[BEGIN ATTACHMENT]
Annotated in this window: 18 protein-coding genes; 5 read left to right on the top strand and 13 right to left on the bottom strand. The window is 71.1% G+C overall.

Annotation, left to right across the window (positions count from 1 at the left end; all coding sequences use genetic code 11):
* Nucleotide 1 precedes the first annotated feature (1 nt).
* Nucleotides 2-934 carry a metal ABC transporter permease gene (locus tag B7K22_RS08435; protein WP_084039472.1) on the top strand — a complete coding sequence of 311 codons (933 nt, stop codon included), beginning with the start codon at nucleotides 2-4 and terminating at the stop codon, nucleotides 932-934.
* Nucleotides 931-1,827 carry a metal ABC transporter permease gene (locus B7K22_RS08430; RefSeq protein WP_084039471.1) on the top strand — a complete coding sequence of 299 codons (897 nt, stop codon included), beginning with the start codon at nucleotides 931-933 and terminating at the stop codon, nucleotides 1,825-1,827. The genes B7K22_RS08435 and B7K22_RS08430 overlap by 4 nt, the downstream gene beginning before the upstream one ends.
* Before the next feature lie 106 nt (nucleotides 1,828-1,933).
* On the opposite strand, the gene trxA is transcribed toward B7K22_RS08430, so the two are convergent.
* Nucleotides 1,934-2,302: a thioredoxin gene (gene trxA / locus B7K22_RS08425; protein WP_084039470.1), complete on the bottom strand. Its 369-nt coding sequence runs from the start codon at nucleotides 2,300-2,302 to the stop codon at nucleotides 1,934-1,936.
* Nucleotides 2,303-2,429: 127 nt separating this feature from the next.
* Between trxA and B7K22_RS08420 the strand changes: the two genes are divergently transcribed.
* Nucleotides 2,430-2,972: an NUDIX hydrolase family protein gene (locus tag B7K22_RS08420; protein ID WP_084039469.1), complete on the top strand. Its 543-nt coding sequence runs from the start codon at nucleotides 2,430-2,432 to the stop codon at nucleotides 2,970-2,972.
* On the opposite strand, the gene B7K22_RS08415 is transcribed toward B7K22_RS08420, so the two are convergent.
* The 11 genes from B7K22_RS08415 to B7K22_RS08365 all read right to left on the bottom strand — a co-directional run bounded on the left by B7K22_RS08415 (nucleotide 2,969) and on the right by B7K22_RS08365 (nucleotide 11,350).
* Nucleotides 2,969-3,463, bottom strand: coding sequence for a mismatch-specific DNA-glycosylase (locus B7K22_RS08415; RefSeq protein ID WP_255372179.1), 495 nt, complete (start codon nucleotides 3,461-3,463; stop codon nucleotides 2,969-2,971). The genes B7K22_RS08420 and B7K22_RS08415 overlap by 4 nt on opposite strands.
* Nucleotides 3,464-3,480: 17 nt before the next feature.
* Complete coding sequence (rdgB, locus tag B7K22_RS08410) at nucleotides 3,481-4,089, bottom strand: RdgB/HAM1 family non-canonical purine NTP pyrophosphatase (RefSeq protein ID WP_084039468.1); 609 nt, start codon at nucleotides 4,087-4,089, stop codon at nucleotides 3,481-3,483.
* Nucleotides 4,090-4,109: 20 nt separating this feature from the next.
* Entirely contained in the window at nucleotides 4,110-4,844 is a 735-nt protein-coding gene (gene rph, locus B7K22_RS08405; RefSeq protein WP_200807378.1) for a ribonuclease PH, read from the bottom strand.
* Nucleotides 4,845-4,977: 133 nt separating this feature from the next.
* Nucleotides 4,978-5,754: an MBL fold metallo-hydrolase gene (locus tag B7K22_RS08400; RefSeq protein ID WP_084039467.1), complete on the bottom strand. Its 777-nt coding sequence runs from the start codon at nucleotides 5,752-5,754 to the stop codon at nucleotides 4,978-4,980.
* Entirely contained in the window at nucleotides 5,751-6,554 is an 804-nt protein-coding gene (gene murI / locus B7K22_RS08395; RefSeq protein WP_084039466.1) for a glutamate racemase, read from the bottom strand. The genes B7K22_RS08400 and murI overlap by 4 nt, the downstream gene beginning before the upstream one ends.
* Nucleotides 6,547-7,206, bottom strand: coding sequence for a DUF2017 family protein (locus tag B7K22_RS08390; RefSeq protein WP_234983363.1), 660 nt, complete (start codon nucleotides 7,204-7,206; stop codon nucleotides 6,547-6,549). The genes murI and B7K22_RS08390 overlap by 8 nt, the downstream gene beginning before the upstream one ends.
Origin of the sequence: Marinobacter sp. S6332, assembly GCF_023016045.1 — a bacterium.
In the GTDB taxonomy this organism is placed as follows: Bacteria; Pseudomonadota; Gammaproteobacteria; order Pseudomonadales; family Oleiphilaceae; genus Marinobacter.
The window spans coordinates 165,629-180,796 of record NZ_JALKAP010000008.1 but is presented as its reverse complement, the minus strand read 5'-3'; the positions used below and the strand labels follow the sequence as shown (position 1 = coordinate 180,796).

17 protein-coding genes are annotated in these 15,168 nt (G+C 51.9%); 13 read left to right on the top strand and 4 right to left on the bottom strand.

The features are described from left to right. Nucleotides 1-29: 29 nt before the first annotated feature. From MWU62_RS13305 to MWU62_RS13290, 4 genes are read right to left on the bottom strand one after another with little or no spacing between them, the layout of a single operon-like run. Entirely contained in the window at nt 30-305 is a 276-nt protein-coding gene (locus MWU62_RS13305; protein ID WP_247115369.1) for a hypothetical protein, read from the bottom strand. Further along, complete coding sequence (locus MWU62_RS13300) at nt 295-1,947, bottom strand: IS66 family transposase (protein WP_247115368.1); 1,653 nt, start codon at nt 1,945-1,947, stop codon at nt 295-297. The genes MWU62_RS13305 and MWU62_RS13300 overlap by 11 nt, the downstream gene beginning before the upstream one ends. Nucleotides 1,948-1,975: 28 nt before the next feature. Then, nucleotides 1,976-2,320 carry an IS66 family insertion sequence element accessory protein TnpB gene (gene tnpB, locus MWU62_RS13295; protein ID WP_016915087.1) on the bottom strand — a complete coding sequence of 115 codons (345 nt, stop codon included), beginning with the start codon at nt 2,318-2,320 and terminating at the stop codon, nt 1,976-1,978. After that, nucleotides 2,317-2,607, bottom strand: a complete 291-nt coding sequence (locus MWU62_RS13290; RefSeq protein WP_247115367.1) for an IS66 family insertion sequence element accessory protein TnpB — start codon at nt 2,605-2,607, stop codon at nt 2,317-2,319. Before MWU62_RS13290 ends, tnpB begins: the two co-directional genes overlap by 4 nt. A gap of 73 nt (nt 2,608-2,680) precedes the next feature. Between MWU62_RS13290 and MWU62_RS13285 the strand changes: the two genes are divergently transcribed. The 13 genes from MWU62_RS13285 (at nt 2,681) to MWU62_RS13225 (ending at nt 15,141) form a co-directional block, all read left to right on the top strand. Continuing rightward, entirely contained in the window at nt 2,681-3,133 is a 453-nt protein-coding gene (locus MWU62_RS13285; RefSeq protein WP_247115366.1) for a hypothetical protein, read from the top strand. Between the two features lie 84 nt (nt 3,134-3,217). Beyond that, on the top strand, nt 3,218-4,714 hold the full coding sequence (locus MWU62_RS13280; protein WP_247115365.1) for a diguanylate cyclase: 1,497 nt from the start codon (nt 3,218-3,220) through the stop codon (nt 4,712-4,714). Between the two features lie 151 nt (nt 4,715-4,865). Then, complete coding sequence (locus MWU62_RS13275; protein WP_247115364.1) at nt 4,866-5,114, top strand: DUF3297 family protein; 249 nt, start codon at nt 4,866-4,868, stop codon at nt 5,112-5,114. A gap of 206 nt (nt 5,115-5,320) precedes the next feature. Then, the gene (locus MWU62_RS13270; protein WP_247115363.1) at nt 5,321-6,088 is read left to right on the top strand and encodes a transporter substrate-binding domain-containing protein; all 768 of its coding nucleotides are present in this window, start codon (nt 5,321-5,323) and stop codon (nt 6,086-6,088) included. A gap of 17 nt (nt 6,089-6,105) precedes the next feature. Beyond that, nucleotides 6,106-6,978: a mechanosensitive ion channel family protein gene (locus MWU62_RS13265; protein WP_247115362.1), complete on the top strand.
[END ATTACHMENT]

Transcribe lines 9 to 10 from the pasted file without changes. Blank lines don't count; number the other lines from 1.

* Nucleotides 2,303-2,429: 127 nt separating this feature from the next.
* Between trxA and B7K22_RS08420 the strand changes: the two genes are divergently transcribed.